Europe has been working hard to fill its gas reserves before winter arrives, but the painful truth is that national governments have limited control over those reserves, reports Bloomberg.
Only about 10% of the gas in storage facilities from Italy to the Netherlands is under the direct control of public authorities via national strategic reserves, according to data collected by Bloomberg. The rest is in the hands of international trading companies, utilities and industrial groups, and the companies are free to sell the gas to the highest bidder, even if it is another country. This means that a cold wave in Germany could trigger a rush for gas in neighboring countries and would test the solidarity of Europe.
The gas network of the region should function in such a way as to allow deliveries between countries. As long as there is enough fuel in the system, it should balance out. But the system did not operate in a scenario like the current crisis.
“The practical aspects of the system have not been really tested until now. A lot will depend on how severe the coming winter will be,” said Graham Freedman, analyst at Wood Mackenzie consulting firm, writes Agerpres. According to him, if it will be very cold, gas stocks could drop below 10% at the end of March. Such a situation could trigger a rush for deliveries before next winter.
Even though Europe does not have transparent data on who owns stored gas, most of it is owned by utility companies, including state-controlled firms, which will have to take gas out of storage to supply households and industrial customers, support the sources close to this file. A smaller amount of gas is controlled by trading companies such as Glencore Plc and Vitol Group, whose interest is to maximize the value of their portfolios. But they are relatively minor players because of the associated high costs and new regulations that have created even more obstacles, said the sources, who spoke on condition of anonymity.
Concerns about winter gas supplies have spurred efforts to fill storage, which are now near their peak and above their five-year average.
But to avoid the risks, the governments could trigger the state of emergency. In such a scenario, Germany’s Federal Grid Authority, like other national authorities, would have the power to order whether the gas remains in storage or is removed. This limitation could leave neighboring countries in a crisis situation.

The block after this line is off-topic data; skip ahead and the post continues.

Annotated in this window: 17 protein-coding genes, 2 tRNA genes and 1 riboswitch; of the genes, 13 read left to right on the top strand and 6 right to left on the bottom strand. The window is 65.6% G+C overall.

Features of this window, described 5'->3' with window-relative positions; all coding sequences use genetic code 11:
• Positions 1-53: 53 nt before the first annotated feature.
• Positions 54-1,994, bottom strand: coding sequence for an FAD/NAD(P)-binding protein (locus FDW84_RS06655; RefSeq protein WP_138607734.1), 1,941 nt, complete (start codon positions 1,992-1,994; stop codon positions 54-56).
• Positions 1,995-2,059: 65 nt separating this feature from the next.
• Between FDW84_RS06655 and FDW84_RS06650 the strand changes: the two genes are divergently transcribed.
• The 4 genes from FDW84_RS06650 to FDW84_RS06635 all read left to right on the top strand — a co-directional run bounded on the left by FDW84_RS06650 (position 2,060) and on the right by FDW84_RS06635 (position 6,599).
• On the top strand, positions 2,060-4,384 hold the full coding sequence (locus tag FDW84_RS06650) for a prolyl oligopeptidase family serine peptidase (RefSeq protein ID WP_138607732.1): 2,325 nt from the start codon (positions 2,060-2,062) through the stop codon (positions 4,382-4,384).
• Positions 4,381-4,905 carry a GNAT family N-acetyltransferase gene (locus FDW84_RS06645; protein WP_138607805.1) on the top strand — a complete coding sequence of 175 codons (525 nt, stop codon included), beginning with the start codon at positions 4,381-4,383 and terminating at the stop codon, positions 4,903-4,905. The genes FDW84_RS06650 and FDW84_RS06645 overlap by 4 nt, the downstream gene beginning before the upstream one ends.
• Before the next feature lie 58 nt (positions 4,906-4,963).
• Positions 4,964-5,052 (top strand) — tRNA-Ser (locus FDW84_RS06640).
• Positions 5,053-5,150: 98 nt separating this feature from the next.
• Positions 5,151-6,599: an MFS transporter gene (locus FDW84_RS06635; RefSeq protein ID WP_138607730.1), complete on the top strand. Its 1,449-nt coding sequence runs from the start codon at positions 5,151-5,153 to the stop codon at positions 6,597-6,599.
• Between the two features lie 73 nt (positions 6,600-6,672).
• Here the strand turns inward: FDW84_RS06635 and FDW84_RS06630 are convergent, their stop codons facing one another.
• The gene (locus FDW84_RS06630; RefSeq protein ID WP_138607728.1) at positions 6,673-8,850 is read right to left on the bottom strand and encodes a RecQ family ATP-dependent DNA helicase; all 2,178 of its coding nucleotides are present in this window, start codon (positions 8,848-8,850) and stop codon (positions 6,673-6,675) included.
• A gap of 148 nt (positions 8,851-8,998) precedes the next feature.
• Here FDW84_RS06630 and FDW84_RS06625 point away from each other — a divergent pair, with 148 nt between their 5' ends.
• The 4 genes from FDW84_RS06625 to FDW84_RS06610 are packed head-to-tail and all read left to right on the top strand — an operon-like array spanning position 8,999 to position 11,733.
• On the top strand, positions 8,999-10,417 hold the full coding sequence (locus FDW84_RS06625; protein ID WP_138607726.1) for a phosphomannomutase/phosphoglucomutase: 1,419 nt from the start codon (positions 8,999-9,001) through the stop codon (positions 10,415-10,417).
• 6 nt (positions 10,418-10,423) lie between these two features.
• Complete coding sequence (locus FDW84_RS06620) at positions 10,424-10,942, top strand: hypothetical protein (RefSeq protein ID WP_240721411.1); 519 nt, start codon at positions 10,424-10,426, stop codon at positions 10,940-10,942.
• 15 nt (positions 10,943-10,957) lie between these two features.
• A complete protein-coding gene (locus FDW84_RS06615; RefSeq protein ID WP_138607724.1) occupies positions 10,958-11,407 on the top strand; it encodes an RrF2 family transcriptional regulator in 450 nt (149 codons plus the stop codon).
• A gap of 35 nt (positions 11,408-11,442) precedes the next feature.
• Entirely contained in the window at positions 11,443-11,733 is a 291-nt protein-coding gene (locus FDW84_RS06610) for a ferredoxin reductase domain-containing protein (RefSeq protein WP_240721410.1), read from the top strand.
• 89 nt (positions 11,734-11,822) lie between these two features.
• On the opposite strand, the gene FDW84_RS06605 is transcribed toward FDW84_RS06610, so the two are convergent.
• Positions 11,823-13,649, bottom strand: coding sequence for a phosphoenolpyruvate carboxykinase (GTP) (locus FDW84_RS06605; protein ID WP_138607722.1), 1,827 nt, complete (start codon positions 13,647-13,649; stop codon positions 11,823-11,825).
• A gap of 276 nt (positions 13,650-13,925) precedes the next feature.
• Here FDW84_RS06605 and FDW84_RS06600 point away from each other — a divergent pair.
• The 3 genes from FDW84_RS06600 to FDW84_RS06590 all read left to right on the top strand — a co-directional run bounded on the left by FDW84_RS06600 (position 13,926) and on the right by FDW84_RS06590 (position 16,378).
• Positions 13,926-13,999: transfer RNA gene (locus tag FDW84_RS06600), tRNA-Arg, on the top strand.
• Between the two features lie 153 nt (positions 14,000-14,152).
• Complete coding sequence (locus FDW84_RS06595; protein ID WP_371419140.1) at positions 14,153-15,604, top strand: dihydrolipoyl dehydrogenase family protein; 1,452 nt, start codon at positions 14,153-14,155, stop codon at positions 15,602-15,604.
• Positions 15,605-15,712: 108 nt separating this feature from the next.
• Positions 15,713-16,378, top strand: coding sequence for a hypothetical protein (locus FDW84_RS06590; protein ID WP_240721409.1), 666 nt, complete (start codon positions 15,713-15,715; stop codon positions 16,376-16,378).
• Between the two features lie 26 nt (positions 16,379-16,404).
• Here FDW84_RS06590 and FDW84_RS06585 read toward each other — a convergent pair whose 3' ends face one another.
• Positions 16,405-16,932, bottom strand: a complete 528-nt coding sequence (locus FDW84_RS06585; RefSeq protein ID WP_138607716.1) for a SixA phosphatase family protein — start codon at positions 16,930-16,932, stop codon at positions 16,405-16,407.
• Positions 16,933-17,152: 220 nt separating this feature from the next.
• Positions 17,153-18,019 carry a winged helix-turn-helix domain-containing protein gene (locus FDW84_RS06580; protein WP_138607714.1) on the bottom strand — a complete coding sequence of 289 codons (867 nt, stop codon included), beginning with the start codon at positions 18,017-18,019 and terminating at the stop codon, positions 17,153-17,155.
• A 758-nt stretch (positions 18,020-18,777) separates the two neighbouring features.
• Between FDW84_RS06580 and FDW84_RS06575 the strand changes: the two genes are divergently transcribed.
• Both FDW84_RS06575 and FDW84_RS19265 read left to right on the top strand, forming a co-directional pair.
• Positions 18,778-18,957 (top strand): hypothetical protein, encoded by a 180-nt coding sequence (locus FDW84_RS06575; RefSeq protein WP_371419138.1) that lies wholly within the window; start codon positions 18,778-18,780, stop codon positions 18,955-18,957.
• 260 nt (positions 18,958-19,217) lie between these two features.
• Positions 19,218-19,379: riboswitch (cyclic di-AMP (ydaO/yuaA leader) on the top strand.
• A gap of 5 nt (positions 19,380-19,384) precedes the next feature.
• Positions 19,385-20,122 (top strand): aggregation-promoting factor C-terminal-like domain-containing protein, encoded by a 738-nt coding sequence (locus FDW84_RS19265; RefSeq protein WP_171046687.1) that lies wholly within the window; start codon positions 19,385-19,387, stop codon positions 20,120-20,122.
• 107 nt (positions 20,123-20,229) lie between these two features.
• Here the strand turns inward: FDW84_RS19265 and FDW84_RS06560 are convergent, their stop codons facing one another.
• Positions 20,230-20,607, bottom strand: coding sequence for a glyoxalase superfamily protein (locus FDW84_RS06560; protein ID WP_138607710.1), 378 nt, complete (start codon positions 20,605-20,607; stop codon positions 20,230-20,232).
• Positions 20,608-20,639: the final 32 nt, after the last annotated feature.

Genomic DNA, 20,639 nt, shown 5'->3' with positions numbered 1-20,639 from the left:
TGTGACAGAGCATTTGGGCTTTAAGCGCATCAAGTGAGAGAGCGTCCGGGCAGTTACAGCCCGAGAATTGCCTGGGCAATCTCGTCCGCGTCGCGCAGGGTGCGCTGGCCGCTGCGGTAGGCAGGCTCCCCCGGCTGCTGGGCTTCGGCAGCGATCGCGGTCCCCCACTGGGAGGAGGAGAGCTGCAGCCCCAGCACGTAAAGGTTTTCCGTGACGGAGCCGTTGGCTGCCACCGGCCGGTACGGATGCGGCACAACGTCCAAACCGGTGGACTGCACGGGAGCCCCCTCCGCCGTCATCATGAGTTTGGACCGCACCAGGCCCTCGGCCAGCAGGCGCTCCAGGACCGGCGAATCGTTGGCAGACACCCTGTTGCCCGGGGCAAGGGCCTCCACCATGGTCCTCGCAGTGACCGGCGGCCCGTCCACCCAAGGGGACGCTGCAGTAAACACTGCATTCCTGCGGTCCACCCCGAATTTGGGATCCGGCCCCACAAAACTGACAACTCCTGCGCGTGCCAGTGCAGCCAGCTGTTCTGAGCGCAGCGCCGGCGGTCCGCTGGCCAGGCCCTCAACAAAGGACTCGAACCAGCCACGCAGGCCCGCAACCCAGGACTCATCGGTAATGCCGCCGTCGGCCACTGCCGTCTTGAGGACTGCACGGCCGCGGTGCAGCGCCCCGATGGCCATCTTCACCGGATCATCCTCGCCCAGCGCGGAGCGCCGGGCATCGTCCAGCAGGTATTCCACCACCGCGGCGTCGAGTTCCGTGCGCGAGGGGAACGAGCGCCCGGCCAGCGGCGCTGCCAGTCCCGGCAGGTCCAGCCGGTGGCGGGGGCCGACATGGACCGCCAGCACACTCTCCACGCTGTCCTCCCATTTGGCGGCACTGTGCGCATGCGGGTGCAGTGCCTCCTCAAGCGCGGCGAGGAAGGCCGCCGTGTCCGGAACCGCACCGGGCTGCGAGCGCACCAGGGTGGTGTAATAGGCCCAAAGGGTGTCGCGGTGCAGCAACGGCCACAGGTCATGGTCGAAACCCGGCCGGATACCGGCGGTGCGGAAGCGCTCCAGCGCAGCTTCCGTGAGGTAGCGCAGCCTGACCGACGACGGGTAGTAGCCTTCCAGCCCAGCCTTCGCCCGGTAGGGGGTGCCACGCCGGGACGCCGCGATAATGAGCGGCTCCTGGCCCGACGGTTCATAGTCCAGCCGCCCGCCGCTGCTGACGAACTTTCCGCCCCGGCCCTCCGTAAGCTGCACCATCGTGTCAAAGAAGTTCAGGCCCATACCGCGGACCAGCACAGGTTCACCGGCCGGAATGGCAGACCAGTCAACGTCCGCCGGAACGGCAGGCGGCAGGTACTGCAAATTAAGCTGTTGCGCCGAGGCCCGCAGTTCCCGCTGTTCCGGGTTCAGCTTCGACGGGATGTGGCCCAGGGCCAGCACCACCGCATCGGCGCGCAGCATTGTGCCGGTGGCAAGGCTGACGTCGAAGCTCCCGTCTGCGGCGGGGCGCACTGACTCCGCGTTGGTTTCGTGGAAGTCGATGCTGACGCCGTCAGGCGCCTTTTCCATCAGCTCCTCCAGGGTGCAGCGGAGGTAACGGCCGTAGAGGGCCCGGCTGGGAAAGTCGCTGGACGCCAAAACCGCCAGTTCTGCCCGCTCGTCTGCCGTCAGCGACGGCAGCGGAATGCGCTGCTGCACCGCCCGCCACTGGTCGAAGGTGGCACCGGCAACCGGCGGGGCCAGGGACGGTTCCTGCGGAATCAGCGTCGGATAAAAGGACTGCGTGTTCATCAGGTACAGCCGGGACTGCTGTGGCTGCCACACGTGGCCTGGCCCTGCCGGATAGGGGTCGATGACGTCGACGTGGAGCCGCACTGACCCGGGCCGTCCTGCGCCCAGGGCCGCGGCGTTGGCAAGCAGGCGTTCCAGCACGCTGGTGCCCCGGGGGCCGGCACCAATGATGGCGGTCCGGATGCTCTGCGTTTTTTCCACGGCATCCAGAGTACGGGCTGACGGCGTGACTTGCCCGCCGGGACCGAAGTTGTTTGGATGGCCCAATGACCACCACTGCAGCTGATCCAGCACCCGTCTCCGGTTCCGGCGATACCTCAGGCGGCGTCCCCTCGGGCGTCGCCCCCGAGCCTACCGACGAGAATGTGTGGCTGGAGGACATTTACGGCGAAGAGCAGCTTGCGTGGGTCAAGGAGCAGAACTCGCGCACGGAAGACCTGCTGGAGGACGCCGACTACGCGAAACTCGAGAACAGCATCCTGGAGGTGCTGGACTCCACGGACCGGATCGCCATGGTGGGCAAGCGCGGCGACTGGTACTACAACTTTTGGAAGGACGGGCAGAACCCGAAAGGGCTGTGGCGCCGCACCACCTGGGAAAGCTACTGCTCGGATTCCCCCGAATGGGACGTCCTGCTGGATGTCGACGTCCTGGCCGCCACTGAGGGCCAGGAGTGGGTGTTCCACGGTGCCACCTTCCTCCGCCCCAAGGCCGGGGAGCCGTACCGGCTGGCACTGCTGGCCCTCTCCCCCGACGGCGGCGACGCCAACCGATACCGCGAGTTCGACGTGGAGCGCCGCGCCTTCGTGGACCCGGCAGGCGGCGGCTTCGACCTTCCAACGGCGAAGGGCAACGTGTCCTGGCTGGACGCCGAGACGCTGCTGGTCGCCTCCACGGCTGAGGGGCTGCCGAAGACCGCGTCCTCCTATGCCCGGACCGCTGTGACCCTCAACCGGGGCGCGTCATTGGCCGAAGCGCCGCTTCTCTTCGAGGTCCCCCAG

Germany is dependent on other countries because its deposits cover only 25% of annual demand. Poland is also in a precarious situation. The fifth most populous country in the EU, with 38 million inhabitants, has smaller gas storage capacities than Slovakia, a country with a population of 5.5 million inhabitants.
If the system works, prices will rise where demand is strongest, and as supplies move to the highest-priced markets, prices in countries where gas reserves are accessed would rise in response, Niek says. van Kouteren, trader at the Dutch energy company PZEM NV. “It remains to be seen how efficient the market is,” says Niek van Kouteren.
Price distortions are likely to emerge in the coming months as supplies from Russia, which last year covered 40% of the continent’s needs, have been dramatically reduced. This increases the prospect of gas being shipped from one market to another, so as temperatures drop large markets such as Germany and Poland could attract supplies from Italy, Austria and the Netherlands.
Even though it has Europe’s largest storage capacity, Germany has traditionally tapped into Austria’s reserves so that Europe’s largest economy can heat its homes and keep its factories running. Austria tends to function as a supplier during the winter, with over two-thirds of its storage capacity frequently being made available to other countries. The Czech Republic and Hungary also have storage capacities greater than their domestic needs.
Tags: gas, europe, winter,
Publication date: 20-10-2022 12:50
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